Deportation and Removal Defense in immigration court proceedings.
Deportation and Removal Defense in immigration court proceedings
Removal is the word United States immigration laws use for what is more commonly known as "deportation."
Deportation, also referred to as "removal" in legal terms, occurs when the federal government orders that a non-citizen be removed from the United States. This can occur for different reasons, but typically occurs after a violation of immigration or criminal laws. When immigration laws are broken, or when certain criminal charges are brought against an immigrant, the immigrant faces deportation, or removal. U.S. citizens are generally protected from deportation, although if a naturalized U.S. citizen is found guilty of establishing citizenship through fraudulent means, he or she can be deported and will not be allowed back in the U.S. at any time in the future.
Even minor offense which would have little punishment for a U.S. citizen can have devastating impact on an immigrant, especially an immigrant who does not have permanent resident status. Certain heinous crimes though, like rape and murder, will result in removal (or deportation) of an immigrant who does have permanent resident status. The most common crimes that lead to removal are drug-related offenses. Any immigrant caught selling drugs will likely be removed. Using or selling drugs such as cocaine or marijuana can result in removal.
However, even if persons are removable, they may be able to remain in the United States if an immigration judge "cancels" their departure. This form of relief is called "cancellation of removal" and gives otherwise removable persons lawful permanent resident status.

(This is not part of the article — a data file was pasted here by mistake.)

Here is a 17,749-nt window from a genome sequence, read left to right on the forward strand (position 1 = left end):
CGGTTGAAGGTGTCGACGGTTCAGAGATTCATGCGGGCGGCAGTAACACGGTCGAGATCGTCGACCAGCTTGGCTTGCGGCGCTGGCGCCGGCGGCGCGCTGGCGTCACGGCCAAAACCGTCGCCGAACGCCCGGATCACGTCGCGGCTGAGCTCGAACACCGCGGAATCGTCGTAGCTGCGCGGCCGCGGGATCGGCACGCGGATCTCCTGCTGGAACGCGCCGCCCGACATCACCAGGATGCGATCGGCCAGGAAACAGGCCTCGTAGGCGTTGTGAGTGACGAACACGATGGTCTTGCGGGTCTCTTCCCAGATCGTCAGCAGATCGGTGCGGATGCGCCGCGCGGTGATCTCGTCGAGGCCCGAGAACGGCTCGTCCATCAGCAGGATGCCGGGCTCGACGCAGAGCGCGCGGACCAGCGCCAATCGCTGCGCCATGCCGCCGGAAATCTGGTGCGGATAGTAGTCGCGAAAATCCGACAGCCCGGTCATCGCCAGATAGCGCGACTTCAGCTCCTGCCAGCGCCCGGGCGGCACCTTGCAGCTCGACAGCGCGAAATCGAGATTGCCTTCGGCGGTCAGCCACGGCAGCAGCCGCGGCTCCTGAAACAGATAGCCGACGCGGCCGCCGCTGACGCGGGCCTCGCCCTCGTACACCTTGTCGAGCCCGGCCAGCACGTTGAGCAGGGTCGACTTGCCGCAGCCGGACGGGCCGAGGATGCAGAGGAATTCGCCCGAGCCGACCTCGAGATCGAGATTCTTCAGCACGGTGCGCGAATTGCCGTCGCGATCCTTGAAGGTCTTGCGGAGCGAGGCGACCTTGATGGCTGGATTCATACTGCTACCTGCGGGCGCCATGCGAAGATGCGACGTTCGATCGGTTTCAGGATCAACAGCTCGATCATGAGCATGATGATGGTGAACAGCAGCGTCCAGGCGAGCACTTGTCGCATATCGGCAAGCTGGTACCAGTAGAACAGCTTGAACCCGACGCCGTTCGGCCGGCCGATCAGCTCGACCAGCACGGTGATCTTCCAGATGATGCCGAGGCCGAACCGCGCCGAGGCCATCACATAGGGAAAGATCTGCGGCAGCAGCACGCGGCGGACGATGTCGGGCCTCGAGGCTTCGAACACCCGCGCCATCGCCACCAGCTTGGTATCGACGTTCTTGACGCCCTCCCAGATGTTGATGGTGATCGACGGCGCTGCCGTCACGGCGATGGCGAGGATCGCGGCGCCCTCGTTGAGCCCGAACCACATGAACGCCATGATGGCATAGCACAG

Generally, to qualify for cancellation of removal, a person must be eligible to file a waiver for the ground on which the government is seeking to remove him or her from the United States. A person must be in removal proceedings to apply for cancellation of removal. Removal proceedings begin when Immigration and Customs Enforcement (ICE) issues a Notice to Appear ("NTA") to the person the government seeks to remove from the Unites States. The NTA states the removability ground(s) the government will rely on in the removal proceedings to try to prove the person should be removed from the United States.
Persons not in removal proceedings that want to apply for cancellation of removal may ask ICE to serve them with a Notice to Appear. They can then transfer their cases to immigration court and file the application for cancellation of removal. Persons not in removal proceedings should consult with an immigration attorney before asking ICE that they be put in removal proceedings. Applying for cancellation of removal is VERY RISKY.
There are four types of cancellation of removal:
- Cancellation of removal for lawful permanent residents.
- Cancellation of removal for nonpermanent residents.
- Cancellation of removal under the Violence Against Women Act (VAWA) for battered immigrant family members.
- Cancellation of removal for NACARA beneficiaries.
Cancellation of Removal for Lawful Permanent Residents
Cancellation of removal for lawful permanent residents gives lawful permanent residents that have committed certain crimes a second chance to stay in the United States.
- If you are a lawful permanent resident must, to qualify for cancellation of removal, you must.
- Have been lawfully admitted for permanent residence for not less than five years.
- Have resided in the United States continuously for seven years after having been admitted in any status.
- Not have been convicted of any aggravated felony.
Fulfilling the list of above requirements only makes a person eligible to apply for cancellation of removal. Meeting the eligibility requirements does not mean that you will be allowed to stay in the United States.
Cancellation of removal is always discretionary. This means that the Immigration Judge must decide that you deserve cancellation of removal after finding that you meet the eligibility requirements.
Cancellation of Removal for Nonpermanent Residents
A nonpermanent resident who wins cancellation of removal will have his or her status adjusted to permanent residency.
If you are a nonpermanent resident, to qualify for cancellation of removal, you must show:
- Ten years of continuo